Parents, What You Don’t Know CAN Hurt You!

 The Urban Dictionary ( defines the saying “Ignorance is bliss” as “The lack of knowledge in reference to a situation, particularly a messy one. Once the whole truth is revealed one realizes they were much happier being clueless.” This can sound very cute to say for some people, but it is really a very dangerous place to be, especially for a parent.

Often times, my husband and I will reminisce about old songs that fueled our courtship in our teens and early twenties.  As we have grown older, we may take a moment to find one of the songs on YouTube or in Pandora.  In the process of recalling the lyrics to these “oldies but goodies”, we are typically amazed at how many of them had innuendos or language in them that were just plain inappropriate.  Seriously, if my parents had really paid attention to what was on the “Quiet Storm”, the radio would have probably been removed from my room.

Fast-forward twenty years.  Now, my own children are moving into a time where they are young, but social, exposed to a broader range of children from homes where I don’t know their parents.  They live in a time where television and music with inappropriate themes are easier to access than ever.   Many children now have mobile devices and computers in their rooms.  Others boast of having Twitter and Facebook accounts where anything and everything can be said.  And while this is going on…where are the parents?  Many are working long hours, maybe two jobs.  Some are at church or are just never home.  Then there are those who are home, but allow the TV to not only entertain their children, it is now raising them.  One might think there’s no harm to it.  As long as the kids are staying out of trouble, they’re fine.  Some even think that because they pray and take their child to church, there is absolutely nothing to worry about.  All the while, the devil is sitting back saying, “Ignorance is bliss”.

God has given us charge over our children.  We are to do exactly what Proverbs 22:6 tells us to do: “Train a child in the way he should go, and when he is old, he will not turn from it”.  We have to be on point, on guard and on our post when it comes to the things that come into our homes and what our children are exposed to.  The Bible is explicit in letting us know that we cannot afford to walk around ignorant to what’s going on around us.  We are admonished in 1 Peter 5:8 to “Be sober, be vigilant; because your adversary the devil, as a roaring lion, walketh about, seeking whom he may devour.”  When we are not covering our babies, the enemy is looking for an opportunity to get his foot in the door and position our children to be devoured.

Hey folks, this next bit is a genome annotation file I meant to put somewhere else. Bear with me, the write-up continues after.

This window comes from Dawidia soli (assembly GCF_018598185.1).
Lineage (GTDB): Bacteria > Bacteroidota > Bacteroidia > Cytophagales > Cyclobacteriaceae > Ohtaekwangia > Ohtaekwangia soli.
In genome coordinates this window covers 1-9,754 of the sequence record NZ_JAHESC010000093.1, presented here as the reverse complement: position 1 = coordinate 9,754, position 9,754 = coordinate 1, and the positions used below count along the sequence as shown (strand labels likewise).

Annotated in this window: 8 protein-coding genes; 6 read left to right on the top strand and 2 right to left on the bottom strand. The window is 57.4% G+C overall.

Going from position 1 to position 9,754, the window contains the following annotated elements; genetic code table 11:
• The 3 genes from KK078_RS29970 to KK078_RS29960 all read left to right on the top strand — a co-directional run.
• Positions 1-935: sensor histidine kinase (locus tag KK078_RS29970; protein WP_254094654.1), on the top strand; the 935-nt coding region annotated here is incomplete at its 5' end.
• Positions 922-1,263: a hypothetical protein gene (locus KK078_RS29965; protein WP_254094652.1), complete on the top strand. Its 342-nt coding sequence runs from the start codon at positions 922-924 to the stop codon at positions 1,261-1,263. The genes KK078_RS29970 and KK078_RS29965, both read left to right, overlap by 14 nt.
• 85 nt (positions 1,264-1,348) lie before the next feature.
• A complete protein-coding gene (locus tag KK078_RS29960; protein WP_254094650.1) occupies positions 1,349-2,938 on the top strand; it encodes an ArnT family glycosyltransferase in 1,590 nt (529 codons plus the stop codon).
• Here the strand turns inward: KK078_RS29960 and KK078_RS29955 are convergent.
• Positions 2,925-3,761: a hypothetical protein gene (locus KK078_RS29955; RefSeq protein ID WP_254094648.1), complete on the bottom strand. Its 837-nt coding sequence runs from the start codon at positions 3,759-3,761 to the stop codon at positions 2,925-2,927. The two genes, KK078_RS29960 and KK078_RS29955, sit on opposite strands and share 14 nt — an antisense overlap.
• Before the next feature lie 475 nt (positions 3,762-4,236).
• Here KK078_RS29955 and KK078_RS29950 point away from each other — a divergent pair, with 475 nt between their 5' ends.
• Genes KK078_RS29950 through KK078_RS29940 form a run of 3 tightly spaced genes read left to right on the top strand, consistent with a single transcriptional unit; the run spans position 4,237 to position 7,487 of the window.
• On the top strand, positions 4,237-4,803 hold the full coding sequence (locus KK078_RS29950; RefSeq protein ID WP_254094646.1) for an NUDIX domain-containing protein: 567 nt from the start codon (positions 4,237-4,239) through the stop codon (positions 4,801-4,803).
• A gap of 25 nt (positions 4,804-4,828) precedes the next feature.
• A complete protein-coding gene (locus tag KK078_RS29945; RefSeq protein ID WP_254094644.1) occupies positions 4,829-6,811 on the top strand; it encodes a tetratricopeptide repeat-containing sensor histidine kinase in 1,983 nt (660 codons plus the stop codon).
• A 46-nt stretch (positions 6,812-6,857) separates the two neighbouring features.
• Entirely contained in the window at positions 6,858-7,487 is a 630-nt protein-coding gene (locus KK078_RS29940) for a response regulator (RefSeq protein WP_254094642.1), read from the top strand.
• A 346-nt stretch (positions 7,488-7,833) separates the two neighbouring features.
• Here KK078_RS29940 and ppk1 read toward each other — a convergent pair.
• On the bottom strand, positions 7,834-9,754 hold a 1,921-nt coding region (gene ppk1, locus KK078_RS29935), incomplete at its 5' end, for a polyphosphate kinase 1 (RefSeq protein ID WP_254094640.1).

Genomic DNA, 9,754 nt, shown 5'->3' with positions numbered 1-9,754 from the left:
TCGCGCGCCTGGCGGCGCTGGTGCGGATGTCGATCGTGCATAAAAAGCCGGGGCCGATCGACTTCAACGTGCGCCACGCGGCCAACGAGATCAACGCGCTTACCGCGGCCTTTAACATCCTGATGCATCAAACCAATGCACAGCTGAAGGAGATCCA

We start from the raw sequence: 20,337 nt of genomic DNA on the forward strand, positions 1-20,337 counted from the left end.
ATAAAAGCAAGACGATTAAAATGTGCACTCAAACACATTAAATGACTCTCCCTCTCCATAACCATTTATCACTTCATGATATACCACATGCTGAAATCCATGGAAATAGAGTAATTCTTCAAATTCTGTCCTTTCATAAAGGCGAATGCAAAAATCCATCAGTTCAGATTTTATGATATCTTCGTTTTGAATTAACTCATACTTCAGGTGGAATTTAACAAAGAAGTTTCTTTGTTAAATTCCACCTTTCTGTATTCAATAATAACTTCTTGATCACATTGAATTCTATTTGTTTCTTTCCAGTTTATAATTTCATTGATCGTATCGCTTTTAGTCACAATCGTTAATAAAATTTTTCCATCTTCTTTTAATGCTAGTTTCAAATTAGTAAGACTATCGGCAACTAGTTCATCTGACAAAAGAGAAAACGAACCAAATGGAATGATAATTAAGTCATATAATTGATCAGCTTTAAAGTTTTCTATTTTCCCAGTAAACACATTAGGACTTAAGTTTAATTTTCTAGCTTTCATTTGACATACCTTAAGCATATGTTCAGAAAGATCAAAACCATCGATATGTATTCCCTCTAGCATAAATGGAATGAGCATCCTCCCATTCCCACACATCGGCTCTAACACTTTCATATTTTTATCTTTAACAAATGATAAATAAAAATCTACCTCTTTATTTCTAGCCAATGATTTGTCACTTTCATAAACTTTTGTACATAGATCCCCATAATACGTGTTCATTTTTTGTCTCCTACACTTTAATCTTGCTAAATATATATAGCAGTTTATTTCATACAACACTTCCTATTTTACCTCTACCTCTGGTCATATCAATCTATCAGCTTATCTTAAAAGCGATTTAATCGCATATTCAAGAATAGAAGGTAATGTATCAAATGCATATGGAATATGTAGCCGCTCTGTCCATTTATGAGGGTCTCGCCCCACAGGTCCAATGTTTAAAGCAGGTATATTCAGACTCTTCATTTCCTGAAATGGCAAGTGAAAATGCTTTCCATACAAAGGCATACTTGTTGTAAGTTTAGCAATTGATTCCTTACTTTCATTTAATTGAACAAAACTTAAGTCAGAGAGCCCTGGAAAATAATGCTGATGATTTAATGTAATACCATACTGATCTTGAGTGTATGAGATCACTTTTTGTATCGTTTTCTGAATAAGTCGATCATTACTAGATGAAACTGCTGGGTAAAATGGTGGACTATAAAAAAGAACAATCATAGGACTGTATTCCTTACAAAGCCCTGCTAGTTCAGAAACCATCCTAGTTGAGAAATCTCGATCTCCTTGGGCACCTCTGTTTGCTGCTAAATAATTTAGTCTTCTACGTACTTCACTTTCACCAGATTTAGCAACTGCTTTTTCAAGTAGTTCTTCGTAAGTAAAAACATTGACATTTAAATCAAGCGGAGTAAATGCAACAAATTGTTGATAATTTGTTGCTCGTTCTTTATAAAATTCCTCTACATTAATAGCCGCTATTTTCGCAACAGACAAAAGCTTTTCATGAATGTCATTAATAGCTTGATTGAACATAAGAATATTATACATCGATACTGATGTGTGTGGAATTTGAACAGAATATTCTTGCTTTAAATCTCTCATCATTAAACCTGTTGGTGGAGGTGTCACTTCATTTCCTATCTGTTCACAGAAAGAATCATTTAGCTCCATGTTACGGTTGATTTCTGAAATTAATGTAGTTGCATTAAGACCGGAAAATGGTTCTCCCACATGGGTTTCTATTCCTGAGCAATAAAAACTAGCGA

Don’t fall for the trap!  If you have not been on top of your game where your children are concerned, make some adjustments and raise the Godly standard for your family.  Put the devil on notice and let him know that he cannot have access to your children.  You cannot afford to be passive in this area. If you are ready to turn up the heat, please know that this will require extra effort from you.  Yes, prayer and the declaration/confession of the Word of God is exactly what needs to be done, but there are practical things that will help you drive the drive demonic influence out of your house.
  • If your children are of age to purchase and listen to music, get a copy of the sleeve and read what the artist is saying.  Some of the familiar terms may sound cute, but may have vulgar or explicit meanings that you need to be aware of.  If a CD has a parental advisory label on it, don’t buy it.  When they bring music home, listen to it. 
  • Periodically go sit and watch television with them.  Let them select the show or join them unexpectedly so you get an idea of what they watch when you are not standing around.  Pay attention to the content of the show and if it’s inappropriate, call your child out on it.  Remember, you are the parent and you pay the bill.  The TV belongs to you.
  • If they watch movies, don’t settle for the rating Hollywood gives the movie.  I have learned that G is now PG, PG is now PG-13 and PG-13 would be R rated when I was a child.  It is not Hollywood’s responsibility to tell you what’s appropriate for your child.  That responsibility falls on us as parents.
  • When your child is surfing the internet, surf with them. Even if you have parental securities set up on your system, don’t be hesitant to search the computer to check the browser.  If they have internet access on a smart phone, you most certainly can take it and review where they’ve been.   The same goes for texting.  Set boundaries.  I recently read a news story where a 17 year old girl sends approximately 150-200 text messages a day.  
  • When it comes to friends, be adamant about knowing who they are with.  I vividly remember my own parents having conversations with anyone new that I brought home.  My mother would ask “Who are your people?”  There were often times that no matter how much I begged, I was not allowed to go play with a new friend until one of my parents met one of my potential playmates’ parents.  As 21st century parents, we don’t need to abandon this.  I say to you again, KNOW WHO YOUR CHILDREN ARE WITH.  Just because you have good morals and godly standards, not every adult or parent does and it behooves us to know the environments our children are going into when they are not with us.

Yes, children need room to grow and mature, but as a parent, you have the right and the responsibility to guard what’s going in your children so you can be assured of what ‘s going to come out of them.  The world might say that ignorance is bliss, but I say, knowledge is power!


Lady Al.